This example isn’t a particularly museum-quality bike: the tail section doesn’t look original, the no-name exhaust isn’t stock, and those polished wheels definitely aren’t going to be to everyone’s taste. The carbon intake tubes do look much nicer than the plastic originals, but again: not original. All of that also means the $11,990 asking price might be a bit on the high side for a bike that’s more an interesting rider than a really collectible example of Honda’s baby V4 sportbike.

From the original eBay listing: 1995 Honda RVF400R NC35 for Sale

In 1994, Honda introduced the RVF400, or NC35. Successor to the VFR400 (not confusing at all), the NC35 was two things: a mini-me of the legendary RC45 and one of the greatest 400s ever built. Just like its 750cc big brother, the NC35’s fit and finish was top-notch, and the model had all the trappings of a full-size superbike in a potent 400cc package.

Odometer is in kilometers (16,209 kms or 10,075 miles)

Ride away at a price you’ll love. Our selection of pre-owned powersports are certified to the highest maintenance standards, ensuring that all of our customers are not only riding in style, but that they’re also riding with safety in mind. Since 2018, we’ve dedicated our efforts to guiding and advising our clients about the best units on the market. We offer a wide range of options, and our professional team is here for your every need.

The RVF400R is pretty uncommon here in the USA, but not impossible to find if you look around, or have the means to import one. If the seller is willing to negotiate on that price, it could be a pretty cool rolling restoration while you track down original bits from overseas, or a really fun project if you raid the Tyga parts catalog for bodywork and performance upgrades…

-tad

Vee Four: 1995 Honda RVF400R NC35 for Sale
MZ June 5, 2020 posted by Tad Diemer

German Exotica: 2005 MZ 1000S for Sale

Sadly overlooked now, the MZ 1000S is a seriously versatile bit of German exotica. The Motorrad und Zweiradwerk name may not be familiar to most, but the marque has plenty of racing history and pedigree. Unfortunately, most of it is in the distant past, and that fact likely hurt sales of the expensive motorcycle from a brand largely unknown by modern sportbike enthusiasts. Brief background lesson: MZ [then “MuZ”] two-stroke racebikes using pioneering expansion-chamber technology developed by Walter Kaaden dominated the smaller racing classes between 1955-1976, a streak that was really only broken when MuZ Ernst Denger defected and took the company’s racing secrets with him to Suzuki…

By the 1990s, the company was largely forgotten by modern riders, except as a producer of outdated, smoky machines really only suitable for sale in countries behind the Iron Curtain. A reborn company with a line of motorcycles built around a common platform and powered by Yamaha’s 660cc 5-valve single and 5-speed gearbox got good reviews and soldiered on for a few years, but the MZ 1000S was the company’s first real foray into big four-stroke motorcycles.

Conceived as a sport-touring machine, it looks far more exotic than most bikes that typically fit that job description. Chunky and very angular, the design doesn’t come across as overly busy or contrived. It just looks classy and confident, a little mature. It was well received by the motoring press, but the 1000S was expensive and maybe a bit too conservative for its price tag. Power came from a 998cc parallel twin that meant character and a meaty powerband, as well as compact dimensions. The expected vibration was quashed by modern balance shafts, and a six-speed cassette gearbox seems to have been included for bragging rights, since quick trackside gearing changes don’t otherwise seem to fit into the design brief.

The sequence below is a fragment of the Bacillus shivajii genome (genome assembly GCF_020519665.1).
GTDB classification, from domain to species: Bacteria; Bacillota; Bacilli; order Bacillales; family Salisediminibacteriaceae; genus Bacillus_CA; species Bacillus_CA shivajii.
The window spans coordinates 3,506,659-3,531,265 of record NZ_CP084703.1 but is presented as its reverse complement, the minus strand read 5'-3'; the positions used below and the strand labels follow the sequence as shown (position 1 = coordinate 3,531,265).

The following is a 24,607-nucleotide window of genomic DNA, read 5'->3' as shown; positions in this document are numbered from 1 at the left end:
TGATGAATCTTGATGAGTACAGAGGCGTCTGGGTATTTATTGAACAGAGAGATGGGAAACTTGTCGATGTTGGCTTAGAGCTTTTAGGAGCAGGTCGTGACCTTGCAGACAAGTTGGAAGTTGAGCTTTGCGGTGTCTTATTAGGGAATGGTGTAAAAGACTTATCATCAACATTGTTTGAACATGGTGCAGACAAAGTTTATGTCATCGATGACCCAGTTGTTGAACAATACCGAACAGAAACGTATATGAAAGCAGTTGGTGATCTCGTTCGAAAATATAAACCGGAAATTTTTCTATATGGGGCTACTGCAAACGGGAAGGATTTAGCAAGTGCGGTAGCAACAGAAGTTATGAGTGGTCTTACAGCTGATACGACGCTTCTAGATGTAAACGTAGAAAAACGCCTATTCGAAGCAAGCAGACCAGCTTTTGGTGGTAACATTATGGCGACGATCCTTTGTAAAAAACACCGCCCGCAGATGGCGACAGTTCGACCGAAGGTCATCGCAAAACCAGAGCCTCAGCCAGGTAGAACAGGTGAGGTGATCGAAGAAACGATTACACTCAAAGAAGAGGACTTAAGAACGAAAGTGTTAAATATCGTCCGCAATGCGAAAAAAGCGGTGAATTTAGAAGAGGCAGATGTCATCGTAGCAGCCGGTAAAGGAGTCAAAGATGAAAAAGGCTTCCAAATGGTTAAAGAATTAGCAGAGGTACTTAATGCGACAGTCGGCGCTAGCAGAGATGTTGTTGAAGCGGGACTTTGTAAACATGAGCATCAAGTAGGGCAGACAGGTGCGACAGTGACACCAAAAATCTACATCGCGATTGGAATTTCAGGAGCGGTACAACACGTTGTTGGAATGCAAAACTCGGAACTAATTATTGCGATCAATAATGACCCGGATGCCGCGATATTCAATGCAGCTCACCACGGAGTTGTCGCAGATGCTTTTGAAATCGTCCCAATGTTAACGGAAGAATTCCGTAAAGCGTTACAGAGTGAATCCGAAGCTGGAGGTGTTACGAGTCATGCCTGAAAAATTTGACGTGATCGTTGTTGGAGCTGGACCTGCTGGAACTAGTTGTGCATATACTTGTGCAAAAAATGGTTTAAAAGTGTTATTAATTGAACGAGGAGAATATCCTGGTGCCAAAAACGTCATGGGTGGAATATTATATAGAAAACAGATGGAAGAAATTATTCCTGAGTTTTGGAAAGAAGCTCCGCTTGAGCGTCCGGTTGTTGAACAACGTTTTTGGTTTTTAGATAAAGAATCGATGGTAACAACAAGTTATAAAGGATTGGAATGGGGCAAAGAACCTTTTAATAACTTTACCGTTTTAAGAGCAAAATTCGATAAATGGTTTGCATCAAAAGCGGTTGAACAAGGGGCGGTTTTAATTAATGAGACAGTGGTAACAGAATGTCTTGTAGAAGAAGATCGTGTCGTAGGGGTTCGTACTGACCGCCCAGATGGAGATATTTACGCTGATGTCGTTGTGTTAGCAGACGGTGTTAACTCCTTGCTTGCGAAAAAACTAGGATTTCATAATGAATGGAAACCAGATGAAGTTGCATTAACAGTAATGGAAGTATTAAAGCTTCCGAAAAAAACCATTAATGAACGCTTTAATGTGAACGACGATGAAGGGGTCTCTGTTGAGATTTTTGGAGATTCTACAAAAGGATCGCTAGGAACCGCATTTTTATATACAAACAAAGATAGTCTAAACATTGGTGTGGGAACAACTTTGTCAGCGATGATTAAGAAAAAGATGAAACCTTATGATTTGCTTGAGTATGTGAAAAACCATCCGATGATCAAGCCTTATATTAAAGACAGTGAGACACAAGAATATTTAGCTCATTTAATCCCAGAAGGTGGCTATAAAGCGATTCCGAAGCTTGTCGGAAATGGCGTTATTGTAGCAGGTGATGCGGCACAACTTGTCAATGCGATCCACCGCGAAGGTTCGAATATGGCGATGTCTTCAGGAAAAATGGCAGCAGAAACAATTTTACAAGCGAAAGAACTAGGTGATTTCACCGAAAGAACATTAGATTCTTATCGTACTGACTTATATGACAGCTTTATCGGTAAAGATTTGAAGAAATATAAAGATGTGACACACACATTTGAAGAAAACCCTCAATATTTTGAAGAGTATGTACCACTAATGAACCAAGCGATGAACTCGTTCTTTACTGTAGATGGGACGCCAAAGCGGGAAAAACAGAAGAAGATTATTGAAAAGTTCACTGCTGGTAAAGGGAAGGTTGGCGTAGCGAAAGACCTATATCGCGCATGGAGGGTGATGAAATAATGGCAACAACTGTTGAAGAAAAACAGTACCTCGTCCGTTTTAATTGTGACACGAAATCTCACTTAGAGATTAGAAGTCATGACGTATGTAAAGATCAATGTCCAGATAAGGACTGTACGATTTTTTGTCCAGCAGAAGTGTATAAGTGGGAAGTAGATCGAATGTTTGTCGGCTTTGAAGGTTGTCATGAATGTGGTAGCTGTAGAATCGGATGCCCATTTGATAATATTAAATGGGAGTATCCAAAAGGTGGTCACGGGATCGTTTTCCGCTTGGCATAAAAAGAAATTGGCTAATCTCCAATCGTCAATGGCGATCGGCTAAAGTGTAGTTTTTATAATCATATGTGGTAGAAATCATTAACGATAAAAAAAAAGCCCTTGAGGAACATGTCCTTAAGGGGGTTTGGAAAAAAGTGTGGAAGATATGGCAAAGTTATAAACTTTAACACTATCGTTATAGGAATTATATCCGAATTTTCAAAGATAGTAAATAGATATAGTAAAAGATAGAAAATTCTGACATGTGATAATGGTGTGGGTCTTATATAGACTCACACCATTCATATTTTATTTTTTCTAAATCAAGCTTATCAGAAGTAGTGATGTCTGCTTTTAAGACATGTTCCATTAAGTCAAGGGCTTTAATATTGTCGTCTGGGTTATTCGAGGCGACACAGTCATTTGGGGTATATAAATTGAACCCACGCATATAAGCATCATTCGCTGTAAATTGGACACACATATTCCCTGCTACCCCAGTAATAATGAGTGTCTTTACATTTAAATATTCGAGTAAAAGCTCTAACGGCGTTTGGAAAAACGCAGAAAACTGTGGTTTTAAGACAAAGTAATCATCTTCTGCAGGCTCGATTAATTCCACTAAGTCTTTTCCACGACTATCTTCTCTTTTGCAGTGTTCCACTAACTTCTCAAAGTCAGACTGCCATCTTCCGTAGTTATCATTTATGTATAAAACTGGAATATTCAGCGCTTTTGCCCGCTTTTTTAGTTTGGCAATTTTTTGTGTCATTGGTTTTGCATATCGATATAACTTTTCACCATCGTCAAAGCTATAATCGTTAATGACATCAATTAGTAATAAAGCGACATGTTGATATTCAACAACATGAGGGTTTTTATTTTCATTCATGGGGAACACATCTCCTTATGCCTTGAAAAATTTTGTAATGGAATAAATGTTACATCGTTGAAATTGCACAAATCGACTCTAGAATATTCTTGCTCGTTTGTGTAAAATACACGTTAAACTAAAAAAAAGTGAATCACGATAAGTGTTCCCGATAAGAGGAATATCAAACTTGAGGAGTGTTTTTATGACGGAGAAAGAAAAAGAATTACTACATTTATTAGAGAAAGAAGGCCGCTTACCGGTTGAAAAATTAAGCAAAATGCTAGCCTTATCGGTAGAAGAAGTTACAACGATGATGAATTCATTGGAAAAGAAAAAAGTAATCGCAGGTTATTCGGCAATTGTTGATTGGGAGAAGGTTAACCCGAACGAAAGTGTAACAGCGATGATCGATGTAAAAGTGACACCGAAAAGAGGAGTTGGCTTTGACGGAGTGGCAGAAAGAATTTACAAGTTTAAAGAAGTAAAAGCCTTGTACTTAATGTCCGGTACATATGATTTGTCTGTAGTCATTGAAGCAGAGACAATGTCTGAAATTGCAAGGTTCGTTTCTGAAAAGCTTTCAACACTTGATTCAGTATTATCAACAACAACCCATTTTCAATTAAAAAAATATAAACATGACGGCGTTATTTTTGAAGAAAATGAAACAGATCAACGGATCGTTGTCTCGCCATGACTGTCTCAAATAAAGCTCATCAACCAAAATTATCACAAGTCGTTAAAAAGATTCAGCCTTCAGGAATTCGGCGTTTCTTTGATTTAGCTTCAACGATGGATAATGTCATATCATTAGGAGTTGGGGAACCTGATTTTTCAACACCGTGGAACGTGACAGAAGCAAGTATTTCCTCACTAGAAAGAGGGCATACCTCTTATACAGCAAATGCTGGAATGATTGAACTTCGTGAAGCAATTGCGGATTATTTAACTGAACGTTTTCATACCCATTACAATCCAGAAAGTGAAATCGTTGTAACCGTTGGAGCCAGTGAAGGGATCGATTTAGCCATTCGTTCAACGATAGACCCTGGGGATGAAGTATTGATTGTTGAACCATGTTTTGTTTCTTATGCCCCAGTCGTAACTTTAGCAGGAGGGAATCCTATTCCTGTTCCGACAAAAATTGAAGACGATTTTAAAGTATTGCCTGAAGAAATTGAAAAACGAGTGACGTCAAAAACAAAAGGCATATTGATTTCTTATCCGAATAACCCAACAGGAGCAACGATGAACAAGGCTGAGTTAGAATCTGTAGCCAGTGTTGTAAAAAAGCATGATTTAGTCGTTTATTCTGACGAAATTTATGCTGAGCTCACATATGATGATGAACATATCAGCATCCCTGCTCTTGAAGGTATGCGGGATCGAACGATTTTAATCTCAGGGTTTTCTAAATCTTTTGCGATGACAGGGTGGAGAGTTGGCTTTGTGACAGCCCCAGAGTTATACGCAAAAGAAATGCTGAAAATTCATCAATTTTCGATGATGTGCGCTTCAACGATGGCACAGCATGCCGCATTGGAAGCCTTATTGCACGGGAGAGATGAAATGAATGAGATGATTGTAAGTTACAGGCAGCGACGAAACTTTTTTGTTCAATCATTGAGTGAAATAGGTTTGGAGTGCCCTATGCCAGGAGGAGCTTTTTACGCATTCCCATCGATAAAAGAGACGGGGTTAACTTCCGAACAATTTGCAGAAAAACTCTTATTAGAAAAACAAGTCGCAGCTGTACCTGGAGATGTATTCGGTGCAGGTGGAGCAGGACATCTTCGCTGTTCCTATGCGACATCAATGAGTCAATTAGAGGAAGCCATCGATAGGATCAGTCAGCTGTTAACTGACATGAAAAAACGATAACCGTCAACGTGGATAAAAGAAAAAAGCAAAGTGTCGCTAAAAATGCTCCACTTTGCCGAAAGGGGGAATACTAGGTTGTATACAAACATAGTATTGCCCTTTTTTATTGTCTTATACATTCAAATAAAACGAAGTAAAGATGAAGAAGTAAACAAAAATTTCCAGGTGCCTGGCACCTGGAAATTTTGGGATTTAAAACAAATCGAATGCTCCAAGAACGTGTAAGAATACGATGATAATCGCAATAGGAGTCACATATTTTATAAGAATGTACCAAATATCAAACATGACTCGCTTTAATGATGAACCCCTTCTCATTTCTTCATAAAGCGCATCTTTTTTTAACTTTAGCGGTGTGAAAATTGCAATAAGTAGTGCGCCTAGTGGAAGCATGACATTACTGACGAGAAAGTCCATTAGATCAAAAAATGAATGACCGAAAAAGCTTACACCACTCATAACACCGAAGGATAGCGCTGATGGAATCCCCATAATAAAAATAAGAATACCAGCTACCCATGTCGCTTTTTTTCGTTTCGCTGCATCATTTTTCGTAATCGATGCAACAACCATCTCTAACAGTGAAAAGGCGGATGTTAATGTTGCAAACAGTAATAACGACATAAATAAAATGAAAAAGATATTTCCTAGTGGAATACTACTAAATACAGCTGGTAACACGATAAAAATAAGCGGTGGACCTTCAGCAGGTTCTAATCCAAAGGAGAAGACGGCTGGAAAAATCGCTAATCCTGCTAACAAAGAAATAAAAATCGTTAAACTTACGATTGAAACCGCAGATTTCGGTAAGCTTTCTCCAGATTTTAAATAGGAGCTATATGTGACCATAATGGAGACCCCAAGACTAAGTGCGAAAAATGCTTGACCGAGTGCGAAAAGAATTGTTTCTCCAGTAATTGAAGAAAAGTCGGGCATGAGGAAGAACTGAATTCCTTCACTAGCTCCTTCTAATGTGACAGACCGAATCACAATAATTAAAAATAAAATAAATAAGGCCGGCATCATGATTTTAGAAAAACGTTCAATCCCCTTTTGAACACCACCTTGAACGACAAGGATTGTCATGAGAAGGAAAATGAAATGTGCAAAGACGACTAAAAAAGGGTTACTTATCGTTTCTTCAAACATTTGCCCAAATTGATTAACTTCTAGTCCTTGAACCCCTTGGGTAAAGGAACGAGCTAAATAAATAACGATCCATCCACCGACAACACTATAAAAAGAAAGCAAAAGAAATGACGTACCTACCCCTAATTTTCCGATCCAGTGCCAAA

The MZ 1000S, along with a pretty wild-looking naked version, were sold for just a few years before production ceased. Many have been well-maintained and are available for a fraction of what they cost new. This one has a shade under 2,400 miles and is fitted with some good quality if slightly gauche aftermarket exhausts, but includes the originals if these aren’t to your your taste.

From the original eBay listing: 2005 MZ 1000S for Sale

You are bidding on a 2005 MZ 1000S sportbike with extremely low miles, in great condition, and ready to ride. I have owned a couple of these in the past, and got this one back from a gentleman that owns 4 of them, whom I sold this one to about 4 years ago. The bike has only 2383 miles on her and is ready for the road. Here are the details.

As I mentioned, I sold this bike to a friend that has 4 others,and recently got it back from him. Unfortunately, I am trying to “thin the herd”, and need to concentrate on my other projects.

The bike has a new battery, all brake & clutch fluids were just changed, along with new synthetic motor oil & filter. Bike fires right up, and runs great though the 6-speed cassette transmission. These bikes are rated at 100HP, but really designed as a “sport tourer”, as opposed to a full on sport bike. Fully adjustable suspension both front & rear, as well as dual Nissin front disc brakes which makes for great handling & stopping. The previous owner installed the Jardine muffler set and they sound great! Have the original mufflers that will go with the bike.

Some minor nick ,and minor scratches in the paintwork here & there, but nothing major. Looks great all around. All lights,gauges work as they should.

There is a cult following for these worldwide, and a lot of the consumable parts are readily available (brake pads, oil filters, chains, etc.), and any model specific parts are available from Grahams Motorcycles in the UK. Over the years,anything I have needed to order for various other MZs, I have received from Grahams within 7-10 days. Fantastic German build quality, and craftsmanship for a reasonable price. There are a lot of Chinese bikes that cost more than this bike, and can’t hold a candle to it!

The bike has a clear title, original owner’s manual, and a copy of the factory workshop manual.

Overall, a really nice bike that needs to be ridden, as opposed to sitting in my garage while I work on other projects. Offered at a very fair “Buy It Now” price,or feel free to shoot me a serious offer.

Don’t be scared off by servicing or parts availability: these are supposed to be easy enough to work on, assuming you have a mechanic willing to deal with a bike they’ve never even heard of, and many components are still available from overseas. Look, you obviously won’t get a warranty with this bike, but miles are very low and At $4,350 you honestly should take a chance on this one if you’re a fan of practical sportbikes with rarity and tons of character.

-tad

German Exotica: 2005 MZ 1000S for Sale